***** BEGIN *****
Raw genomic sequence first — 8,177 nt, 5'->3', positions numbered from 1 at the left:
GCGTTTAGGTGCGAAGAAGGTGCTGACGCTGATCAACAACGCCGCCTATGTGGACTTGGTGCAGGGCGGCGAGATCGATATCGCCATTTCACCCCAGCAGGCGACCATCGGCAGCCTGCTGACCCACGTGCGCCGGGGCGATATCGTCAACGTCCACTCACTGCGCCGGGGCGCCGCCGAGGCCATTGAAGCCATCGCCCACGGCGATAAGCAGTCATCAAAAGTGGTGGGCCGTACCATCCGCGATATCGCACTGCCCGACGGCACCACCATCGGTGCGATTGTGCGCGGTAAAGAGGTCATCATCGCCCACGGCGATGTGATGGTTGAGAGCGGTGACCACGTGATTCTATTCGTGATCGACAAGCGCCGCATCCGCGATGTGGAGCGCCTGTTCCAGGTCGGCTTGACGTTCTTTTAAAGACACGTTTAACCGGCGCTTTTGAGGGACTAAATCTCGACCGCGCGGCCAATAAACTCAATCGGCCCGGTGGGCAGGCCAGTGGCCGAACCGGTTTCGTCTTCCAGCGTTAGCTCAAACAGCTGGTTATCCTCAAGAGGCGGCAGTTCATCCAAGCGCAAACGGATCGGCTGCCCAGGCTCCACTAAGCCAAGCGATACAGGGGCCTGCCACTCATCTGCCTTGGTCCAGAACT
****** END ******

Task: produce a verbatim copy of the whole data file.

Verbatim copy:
Raw genomic sequence first — 8,177 nt, 5'->3', positions numbered from 1 at the left:
GCGTTTAGGTGCGAAGAAGGTGCTGACGCTGATCAACAACGCCGCCTATGTGGACTTGGTGCAGGGCGGCGAGATCGATATCGCCATTTCACCCCAGCAGGCGACCATCGGCAGCCTGCTGACCCACGTGCGCCGGGGCGATATCGTCAACGTCCACTCACTGCGCCGGGGCGCCGCCGAGGCCATTGAAGCCATCGCCCACGGCGATAAGCAGTCATCAAAAGTGGTGGGCCGTACCATCCGCGATATCGCACTGCCCGACGGCACCACCATCGGTGCGATTGTGCGCGGTAAAGAGGTCATCATCGCCCACGGCGATGTGATGGTTGAGAGCGGTGACCACGTGATTCTATTCGTGATCGACAAGCGCCGCATCCGCGATGTGGAGCGCCTGTTCCAGGTCGGCTTGACGTTCTTTTAAAGACACGTTTAACCGGCGCTTTTGAGGGACTAAATCTCGACCGCGCGGCCAATAAACTCAATCGGCCCGGTGGGCAGGCCAGTGGCCGAACCGGTTTCGTCTTCCAGCGTTAGCTCAAACAGCTGGTTATCCTCAAGAGGCGGCAGTTCATCCAAGCGCAAACGGATCGGCTGCCCAGGCTCCACTAAGCCAAGCGATACAGGGGCCTGCCACTCATCTGCCTTGGTCCAGAACT